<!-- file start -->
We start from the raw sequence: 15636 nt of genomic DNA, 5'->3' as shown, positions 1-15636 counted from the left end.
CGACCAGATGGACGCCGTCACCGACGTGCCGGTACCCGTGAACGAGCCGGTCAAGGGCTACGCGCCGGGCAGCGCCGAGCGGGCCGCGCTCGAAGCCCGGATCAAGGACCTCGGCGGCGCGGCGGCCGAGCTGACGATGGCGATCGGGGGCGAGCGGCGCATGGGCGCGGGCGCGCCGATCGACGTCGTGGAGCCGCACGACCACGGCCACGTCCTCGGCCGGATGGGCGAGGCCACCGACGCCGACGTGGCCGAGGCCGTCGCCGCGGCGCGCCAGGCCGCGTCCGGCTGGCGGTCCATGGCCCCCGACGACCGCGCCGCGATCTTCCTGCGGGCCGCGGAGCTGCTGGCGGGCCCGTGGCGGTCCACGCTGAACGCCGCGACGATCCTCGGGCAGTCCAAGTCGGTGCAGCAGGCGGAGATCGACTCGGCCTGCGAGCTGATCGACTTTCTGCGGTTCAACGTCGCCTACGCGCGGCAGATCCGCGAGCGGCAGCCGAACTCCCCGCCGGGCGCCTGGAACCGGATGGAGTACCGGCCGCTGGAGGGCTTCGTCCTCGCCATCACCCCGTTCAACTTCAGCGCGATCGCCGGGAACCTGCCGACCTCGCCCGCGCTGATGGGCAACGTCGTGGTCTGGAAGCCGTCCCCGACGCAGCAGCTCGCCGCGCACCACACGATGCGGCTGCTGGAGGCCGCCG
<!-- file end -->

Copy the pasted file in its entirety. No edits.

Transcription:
We start from the raw sequence: 15636 nt of genomic DNA, 5'->3' as shown, positions 1-15636 counted from the left end.
CGACCAGATGGACGCCGTCACCGACGTGCCGGTACCCGTGAACGAGCCGGTCAAGGGCTACGCGCCGGGCAGCGCCGAGCGGGCCGCGCTCGAAGCCCGGATCAAGGACCTCGGCGGCGCGGCGGCCGAGCTGACGATGGCGATCGGGGGCGAGCGGCGCATGGGCGCGGGCGCGCCGATCGACGTCGTGGAGCCGCACGACCACGGCCACGTCCTCGGCCGGATGGGCGAGGCCACCGACGCCGACGTGGCCGAGGCCGTCGCCGCGGCGCGCCAGGCCGCGTCCGGCTGGCGGTCCATGGCCCCCGACGACCGCGCCGCGATCTTCCTGCGGGCCGCGGAGCTGCTGGCGGGCCCGTGGCGGTCCACGCTGAACGCCGCGACGATCCTCGGGCAGTCCAAGTCGGTGCAGCAGGCGGAGATCGACTCGGCCTGCGAGCTGATCGACTTTCTGCGGTTCAACGTCGCCTACGCGCGGCAGATCCGCGAGCGGCAGCCGAACTCCCCGCCGGGCGCCTGGAACCGGATGGAGTACCGGCCGCTGGAGGGCTTCGTCCTCGCCATCACCCCGTTCAACTTCAGCGCGATCGCCGGGAACCTGCCGACCTCGCCCGCGCTGATGGGCAACGTCGTGGTCTGGAAGCCGTCCCCGACGCAGCAGCTCGCCGCGCACCACACGATGCGGCTGCTGGAGGCCGCCG